How to Remove Anything, Even From a Complex Perspective

Some elements of images are easy to remove with a quick use of the clone stamp. Some, however, swiftly become a nightmare as perspectives and light ruin the effect. Here's how to remove anything from an image, even if it's taken at an angle.

Certain skills in Photoshop are little like insurance policies: you often don't think about them or even care to take an interest in them until you need them, by which point it might be too late. In the early days of my photography endeavors I distinctly remember arranging a shoot for a band. We secured a great location and we had a number of ideas. We started shooting and were enjoying the results. Then we took one shot — which became our favorite and ended up being the flagship image — and it wasn't perfect, but in a way we couldn't fix. The problem was that the location had a lot of expensive furnishings that were strictly "do not touch," let alone move. "No worries," said I, "I'll fix it in Photoshop."

Well, fix it I did (although looking back, not perfectly,) but I underestimated that task and then some. The intrusive object was intricate, large, and shot at an angle which meant that it ran through a fair portion of the depth of the frame. The result was that cloning it out in the way I knew how, created almost as many problems as it solved. Hand on heart, I don't recall how I finally got it looking decent to anyone who isn't a retoucher or Photoshop wizard, but I can tell you it wasn't using this far better technique.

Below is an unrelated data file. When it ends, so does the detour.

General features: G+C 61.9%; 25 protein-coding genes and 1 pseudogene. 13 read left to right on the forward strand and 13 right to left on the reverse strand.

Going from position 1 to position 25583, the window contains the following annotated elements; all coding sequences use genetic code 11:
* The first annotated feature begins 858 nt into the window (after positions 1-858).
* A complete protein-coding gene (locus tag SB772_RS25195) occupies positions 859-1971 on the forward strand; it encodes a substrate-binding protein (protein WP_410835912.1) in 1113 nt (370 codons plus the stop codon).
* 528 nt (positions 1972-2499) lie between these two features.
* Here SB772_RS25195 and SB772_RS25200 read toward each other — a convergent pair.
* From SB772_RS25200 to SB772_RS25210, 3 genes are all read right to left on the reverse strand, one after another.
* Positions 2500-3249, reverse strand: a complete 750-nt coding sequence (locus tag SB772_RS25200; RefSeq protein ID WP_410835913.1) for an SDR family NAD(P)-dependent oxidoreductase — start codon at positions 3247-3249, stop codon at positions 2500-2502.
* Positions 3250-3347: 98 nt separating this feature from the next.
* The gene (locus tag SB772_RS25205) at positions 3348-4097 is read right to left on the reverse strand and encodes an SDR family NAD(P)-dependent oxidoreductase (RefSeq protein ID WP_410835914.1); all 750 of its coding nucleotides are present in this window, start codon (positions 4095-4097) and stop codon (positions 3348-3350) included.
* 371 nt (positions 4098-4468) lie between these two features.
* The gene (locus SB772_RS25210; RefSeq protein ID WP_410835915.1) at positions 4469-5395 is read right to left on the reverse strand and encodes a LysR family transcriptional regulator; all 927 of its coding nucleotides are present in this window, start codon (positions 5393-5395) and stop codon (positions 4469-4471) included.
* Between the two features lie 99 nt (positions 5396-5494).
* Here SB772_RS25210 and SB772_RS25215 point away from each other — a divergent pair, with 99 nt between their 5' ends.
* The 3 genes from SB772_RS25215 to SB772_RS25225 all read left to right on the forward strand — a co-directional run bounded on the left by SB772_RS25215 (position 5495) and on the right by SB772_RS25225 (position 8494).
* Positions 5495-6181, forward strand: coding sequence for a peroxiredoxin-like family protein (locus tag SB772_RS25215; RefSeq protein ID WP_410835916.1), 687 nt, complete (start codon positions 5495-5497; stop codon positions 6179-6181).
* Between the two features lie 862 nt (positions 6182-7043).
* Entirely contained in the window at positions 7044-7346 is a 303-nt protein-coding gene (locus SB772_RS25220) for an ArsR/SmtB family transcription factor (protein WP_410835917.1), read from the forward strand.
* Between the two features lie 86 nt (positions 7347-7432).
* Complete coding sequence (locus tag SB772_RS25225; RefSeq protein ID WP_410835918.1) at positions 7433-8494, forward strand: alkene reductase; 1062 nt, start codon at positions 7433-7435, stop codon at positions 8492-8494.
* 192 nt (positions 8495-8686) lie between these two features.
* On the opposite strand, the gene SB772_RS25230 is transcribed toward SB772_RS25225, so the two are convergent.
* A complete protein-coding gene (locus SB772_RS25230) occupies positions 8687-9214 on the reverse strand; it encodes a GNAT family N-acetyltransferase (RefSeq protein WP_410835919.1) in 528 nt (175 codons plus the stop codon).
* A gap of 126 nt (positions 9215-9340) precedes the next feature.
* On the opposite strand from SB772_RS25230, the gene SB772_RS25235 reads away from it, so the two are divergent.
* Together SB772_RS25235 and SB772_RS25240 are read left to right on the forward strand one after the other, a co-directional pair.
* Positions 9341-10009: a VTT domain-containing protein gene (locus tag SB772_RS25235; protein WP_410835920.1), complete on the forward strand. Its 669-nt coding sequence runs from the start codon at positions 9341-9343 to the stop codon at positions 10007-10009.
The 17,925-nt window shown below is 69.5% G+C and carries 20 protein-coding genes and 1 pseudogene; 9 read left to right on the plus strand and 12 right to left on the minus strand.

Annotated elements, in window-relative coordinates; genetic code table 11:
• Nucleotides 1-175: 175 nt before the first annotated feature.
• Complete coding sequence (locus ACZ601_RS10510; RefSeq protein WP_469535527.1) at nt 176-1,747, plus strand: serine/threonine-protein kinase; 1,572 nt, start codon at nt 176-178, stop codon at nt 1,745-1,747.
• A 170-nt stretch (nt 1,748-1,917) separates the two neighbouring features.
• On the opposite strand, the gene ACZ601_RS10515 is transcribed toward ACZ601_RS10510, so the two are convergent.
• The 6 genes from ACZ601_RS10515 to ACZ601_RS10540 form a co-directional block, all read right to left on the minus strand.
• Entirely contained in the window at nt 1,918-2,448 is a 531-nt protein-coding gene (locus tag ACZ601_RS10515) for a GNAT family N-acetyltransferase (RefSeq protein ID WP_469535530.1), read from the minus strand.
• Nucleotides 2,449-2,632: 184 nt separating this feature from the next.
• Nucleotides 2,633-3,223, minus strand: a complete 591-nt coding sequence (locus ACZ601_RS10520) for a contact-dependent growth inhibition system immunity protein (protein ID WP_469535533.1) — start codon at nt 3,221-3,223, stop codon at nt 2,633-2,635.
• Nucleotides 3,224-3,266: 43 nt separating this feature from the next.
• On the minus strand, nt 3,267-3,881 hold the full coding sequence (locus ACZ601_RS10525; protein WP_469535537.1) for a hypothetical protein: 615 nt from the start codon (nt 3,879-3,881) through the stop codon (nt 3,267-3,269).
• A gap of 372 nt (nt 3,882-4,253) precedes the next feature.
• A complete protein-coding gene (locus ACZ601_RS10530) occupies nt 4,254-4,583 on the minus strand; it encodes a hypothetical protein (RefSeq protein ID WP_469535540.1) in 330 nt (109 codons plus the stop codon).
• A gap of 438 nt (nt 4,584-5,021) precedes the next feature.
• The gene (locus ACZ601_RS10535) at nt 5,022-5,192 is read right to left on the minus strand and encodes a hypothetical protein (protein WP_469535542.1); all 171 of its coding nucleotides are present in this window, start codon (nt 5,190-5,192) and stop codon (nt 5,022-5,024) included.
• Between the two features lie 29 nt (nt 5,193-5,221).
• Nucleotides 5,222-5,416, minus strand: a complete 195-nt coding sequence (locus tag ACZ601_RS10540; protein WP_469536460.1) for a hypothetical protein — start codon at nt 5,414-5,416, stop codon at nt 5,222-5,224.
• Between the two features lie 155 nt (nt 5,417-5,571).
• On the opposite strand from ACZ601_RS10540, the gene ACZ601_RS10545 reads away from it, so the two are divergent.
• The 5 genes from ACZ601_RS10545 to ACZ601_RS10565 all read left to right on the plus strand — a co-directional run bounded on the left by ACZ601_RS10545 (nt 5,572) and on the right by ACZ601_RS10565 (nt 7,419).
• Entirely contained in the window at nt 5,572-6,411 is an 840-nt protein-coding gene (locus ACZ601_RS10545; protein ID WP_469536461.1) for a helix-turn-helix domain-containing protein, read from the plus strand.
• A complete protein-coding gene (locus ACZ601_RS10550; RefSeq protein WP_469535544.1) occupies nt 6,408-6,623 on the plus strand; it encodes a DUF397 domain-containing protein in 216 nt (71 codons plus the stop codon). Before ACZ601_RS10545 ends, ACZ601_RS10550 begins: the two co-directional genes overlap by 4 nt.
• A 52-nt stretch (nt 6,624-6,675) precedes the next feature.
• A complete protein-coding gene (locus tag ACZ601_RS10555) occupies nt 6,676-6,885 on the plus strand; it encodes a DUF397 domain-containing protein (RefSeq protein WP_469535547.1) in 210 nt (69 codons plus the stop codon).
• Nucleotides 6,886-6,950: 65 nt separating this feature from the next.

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Tom Reichner's picture

Removing anything in Photoshop is really really easy. The difficult part isn't removing something, it is re-creating the things that the removed object obscured.

I find it especially difficult to re-create things when they are slightly out of focus. The sharp, in-focus stuff can be rebuilt to look good without too much trouble, but when background elements are slightly out of focus, getting them to blend into the even more out-of-focus areas, and look natural, is really tough.

Tom Reichner's picture

I think that most of the heavy cloning and object removal that needs to be done is practically impossible, even with these Photoshop tools.

I mean, take this image for example (posted below).

Simply removing the out-of-focus tree trunk that cuts across the middle of the frame would be easy ..... but re-creating all of the woodland vegetation behind it would be a freaking nightmare, especially when someone wants the results to be absolutely perfect for a huge wall-mural-sized print.

"Auto Fill" and similar tools are okay at small tasks like your little flower pot on the table, but when you need to do anything kind of major, they just can't keep up with one's needs. There are severe limitations that software developers just haven't overcome yet.

Joe Svelnys's picture

This type of situation is defiantly a difficult, if not impossible one, with the subject to-be-removed taking up so much of the image where critical data is just completely missing from the image. I have several images like this myself; one of the downsides of wildlife in a heavily wooded area.

Depending how much the photographer is a purist, it might be possible to remove the deer and place him back into a similar photo with a cleaner foreground but with similar grasses and focal plane.

I'm just thinking out-loud here of course; but I agree there are defiantly limitations on what can be done with a single image and trying to replace a large object (creating a void in data).

Tom Reichner's picture

Yeah it was interesting to me that the author referred to that flower pot as being in a "complex perspective". Compared to 90% of the cloning I have to do, that was unbelievably easy.

Jenny Rich's picture

Removing is easy and it can be done through programs like photodiva our your smartphone's default photo editor, but removing something so that it would look natural is complicated. You are lucky if all you have to remove are the heads of people swimming in the sea behing your model.